He that is dead is free or justified from sin. When a man is dead I cannot charge him with the evil of his past life, for by death he is right out of it altogether. We are thus free from sin. Death is the starting-point for practice. Being set free as dead to sin, now, says the apostle, "Let not sin therefore reign in your mortal bodies that ye should obey it in the lusts thereof." If you are alive with Christ don't let sin reign as if you were still under its dominion. "Neither yield ye your members," etc. I can say to sin now, I am no longer your slave, I belong to somebody else now; I've been set free from sin, and I have a life given me to yield to God. Here it is not that we are dead only, but we have been made alive in being set free from sin's service.

165 What are we going to do in this new life? Unto what are you going to give yourself? I am going to yield my members as servants to righteousness and to God. I can do this, for I am set in true blessed liberty. I can yield myself up to God. I was a slave of sin, but I am set free and become a slave of righteousness.

The apostle says he uses the word "slave" to explain, speaking after the manner of men. We are to walk and speak now as those who are to be judged by the perfect law of liberty. We are bought with a price: we belong to God. And we have, as those who have died and are alive, the privilege to give ourselves to God and to yield our members as instruments of righteousness unto God. As delivered by death from the power of sin, we have a life to yield. To whom, then, are we going to live? To God; and all our members, which were once yielded to sin, are now to be yielded as instruments of righteousness to God.

What a place the Christian has!

166 Law can never get the better of sin. But if we have now no law to call us to account about sin, are we to sin then? He does not say here, Shall we continue in sin? He answered that by showing we were dead, and therefore could not go on as if we were alive in sin. But now he is looking upon us as free men. It is, then, a question where our hearts go. "Ye were slaves of sin"; ye are now slaves of righteousness. Once we were no servants of righteousness, for when following sin we were far from God. What fruit had we then? None: the end of those things is death. But now having been set free from sin, we have become servants to God, and we have our fruit unto holiness.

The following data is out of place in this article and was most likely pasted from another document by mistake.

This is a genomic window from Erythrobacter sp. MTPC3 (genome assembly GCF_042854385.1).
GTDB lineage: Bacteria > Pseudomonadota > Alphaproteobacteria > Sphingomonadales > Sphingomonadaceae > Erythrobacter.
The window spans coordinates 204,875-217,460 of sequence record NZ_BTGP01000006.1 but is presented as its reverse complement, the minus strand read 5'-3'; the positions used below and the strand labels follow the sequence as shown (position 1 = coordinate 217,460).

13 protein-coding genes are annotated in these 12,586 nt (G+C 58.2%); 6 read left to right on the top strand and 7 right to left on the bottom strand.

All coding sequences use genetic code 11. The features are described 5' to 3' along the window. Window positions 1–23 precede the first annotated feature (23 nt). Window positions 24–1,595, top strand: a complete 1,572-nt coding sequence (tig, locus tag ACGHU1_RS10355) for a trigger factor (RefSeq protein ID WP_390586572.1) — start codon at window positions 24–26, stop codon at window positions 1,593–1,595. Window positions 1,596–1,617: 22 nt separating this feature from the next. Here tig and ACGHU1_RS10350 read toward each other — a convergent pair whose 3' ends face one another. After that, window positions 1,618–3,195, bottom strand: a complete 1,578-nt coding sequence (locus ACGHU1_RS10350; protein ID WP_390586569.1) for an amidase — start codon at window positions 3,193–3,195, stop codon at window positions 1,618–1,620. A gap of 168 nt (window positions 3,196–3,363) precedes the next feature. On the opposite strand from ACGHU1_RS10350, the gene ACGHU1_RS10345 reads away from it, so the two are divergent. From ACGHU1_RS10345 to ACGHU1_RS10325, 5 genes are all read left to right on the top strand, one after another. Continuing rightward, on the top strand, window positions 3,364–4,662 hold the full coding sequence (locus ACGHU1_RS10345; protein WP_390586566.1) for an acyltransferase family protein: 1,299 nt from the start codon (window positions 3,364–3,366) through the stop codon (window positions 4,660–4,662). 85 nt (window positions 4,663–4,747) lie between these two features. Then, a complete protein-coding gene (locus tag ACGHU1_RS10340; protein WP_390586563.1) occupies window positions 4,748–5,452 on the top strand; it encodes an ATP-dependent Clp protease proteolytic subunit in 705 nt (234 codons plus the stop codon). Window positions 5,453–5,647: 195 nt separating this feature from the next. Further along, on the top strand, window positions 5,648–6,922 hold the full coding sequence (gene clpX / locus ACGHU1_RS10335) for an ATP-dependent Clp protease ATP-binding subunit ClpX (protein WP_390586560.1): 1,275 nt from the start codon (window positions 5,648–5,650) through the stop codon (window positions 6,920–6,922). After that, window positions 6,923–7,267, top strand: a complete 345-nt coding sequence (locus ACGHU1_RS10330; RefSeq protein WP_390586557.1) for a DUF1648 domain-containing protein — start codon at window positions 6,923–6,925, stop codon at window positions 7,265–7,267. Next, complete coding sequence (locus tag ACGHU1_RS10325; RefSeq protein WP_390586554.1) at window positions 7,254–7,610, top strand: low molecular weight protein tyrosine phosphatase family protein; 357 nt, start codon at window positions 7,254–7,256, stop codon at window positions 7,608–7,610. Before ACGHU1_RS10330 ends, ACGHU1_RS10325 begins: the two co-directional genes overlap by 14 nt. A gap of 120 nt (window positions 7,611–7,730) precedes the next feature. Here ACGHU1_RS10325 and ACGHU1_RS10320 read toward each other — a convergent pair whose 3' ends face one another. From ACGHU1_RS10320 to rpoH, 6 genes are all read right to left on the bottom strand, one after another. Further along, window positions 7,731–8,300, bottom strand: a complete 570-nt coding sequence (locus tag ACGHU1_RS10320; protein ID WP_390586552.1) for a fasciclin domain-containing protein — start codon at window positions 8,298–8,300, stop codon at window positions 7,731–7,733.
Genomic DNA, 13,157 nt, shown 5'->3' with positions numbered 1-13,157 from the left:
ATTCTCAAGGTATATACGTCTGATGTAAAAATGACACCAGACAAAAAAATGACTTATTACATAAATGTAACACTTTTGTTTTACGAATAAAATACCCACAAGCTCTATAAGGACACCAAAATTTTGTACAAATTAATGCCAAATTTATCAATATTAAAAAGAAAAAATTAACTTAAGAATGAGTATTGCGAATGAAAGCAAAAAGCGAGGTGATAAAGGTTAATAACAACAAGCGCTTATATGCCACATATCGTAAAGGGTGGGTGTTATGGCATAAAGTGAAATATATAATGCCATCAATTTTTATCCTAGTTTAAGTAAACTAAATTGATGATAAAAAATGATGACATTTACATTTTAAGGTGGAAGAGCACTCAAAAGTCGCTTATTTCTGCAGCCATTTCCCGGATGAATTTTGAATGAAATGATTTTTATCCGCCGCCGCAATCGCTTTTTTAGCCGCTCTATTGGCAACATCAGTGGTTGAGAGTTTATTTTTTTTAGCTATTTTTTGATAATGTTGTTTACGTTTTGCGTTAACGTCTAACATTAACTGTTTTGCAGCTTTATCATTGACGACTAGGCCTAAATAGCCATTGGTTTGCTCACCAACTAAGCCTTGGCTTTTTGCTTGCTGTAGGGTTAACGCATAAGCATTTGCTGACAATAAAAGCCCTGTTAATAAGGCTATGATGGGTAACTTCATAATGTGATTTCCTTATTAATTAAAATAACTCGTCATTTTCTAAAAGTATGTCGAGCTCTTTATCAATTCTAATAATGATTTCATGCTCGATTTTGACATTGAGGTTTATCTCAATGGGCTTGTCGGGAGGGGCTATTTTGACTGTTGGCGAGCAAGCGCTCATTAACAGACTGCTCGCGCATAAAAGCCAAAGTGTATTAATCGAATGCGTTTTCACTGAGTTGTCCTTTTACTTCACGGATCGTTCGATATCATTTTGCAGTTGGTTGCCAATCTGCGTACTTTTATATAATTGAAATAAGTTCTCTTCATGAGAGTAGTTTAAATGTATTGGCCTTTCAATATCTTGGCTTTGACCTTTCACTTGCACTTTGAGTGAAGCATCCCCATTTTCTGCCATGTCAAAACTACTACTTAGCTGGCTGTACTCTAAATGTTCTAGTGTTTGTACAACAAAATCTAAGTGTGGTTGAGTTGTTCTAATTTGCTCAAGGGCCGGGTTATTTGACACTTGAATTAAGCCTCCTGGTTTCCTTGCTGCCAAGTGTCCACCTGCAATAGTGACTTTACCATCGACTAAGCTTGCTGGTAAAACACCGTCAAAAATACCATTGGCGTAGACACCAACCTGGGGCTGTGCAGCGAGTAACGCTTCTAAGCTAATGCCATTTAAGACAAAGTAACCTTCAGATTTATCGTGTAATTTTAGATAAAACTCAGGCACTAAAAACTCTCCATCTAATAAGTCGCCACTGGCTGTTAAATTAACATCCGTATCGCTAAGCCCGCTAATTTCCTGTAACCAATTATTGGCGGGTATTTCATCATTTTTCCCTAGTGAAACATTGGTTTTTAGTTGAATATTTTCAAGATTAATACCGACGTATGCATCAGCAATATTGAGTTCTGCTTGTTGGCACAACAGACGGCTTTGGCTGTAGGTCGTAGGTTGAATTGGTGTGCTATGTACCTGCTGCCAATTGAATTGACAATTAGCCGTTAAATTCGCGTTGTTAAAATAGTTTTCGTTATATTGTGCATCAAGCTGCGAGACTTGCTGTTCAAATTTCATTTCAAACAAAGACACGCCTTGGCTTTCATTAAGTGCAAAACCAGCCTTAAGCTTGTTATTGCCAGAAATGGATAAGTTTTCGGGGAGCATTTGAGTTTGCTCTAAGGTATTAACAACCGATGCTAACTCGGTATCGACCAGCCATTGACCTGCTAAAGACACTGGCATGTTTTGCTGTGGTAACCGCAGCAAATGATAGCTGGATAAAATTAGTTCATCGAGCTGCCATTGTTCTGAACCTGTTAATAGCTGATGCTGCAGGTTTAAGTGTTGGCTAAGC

There is positive fruit in the path of righteousness. As with Moses, when God revealed His grace to him he said, "Lord, shew me Thy way, that I may know Thee, and that I may find grace in Thy sight." If I am in Thy favour Thou must show me Thy own way through the wilderness. When in the path of obedience and the will is not at work, thus walking in God's way I know what delights Him and I get practically separate from evil. I get fruit. It is the way to grow up into the knowledge of God. As in John 14, "If a man love Me he will keep My words," etc. Thus we have fruit in following Christ. The soul grows up into God's revelation of what Christ is. Alas! we are often dull and need to get our senses exercised to discern good and evil.

But, dear friends, it is important to see where the grace of God has placed us by the work of Christ. You have by faith as entirely done with the world for fellowship as Christ has in fact. You are set free to live to God, and you will be judged according to the perfect law of liberty. If my will is to go just where God's will is for me, that is liberty. This is more than obedience to a command by which I surrender my will. If my child wanted to go to the city, and I forbade it, and the child obeyed, that would be the law of restraint. But suppose the next day I told my child I wished it to go to the city, that would be the law of liberty to it, because it wished to go there.

167 Now the Lord has set us free and He is saying to us, Where are you going to walk? In that which God has freed you from? It is not merely doing right, but obedience to God and fruit unto holiness in a more thorough acquaintance with God and an understanding of what Christ is in God's thoughts - our delight His delight.

Before the great results of this work of Christ are produced in the world, it is given to us to anticipate these results and to walk in the power of the new place into which we are brought. We are alive to God, and our privilege is not to give up only our time and money to Him, but to give up ourselves.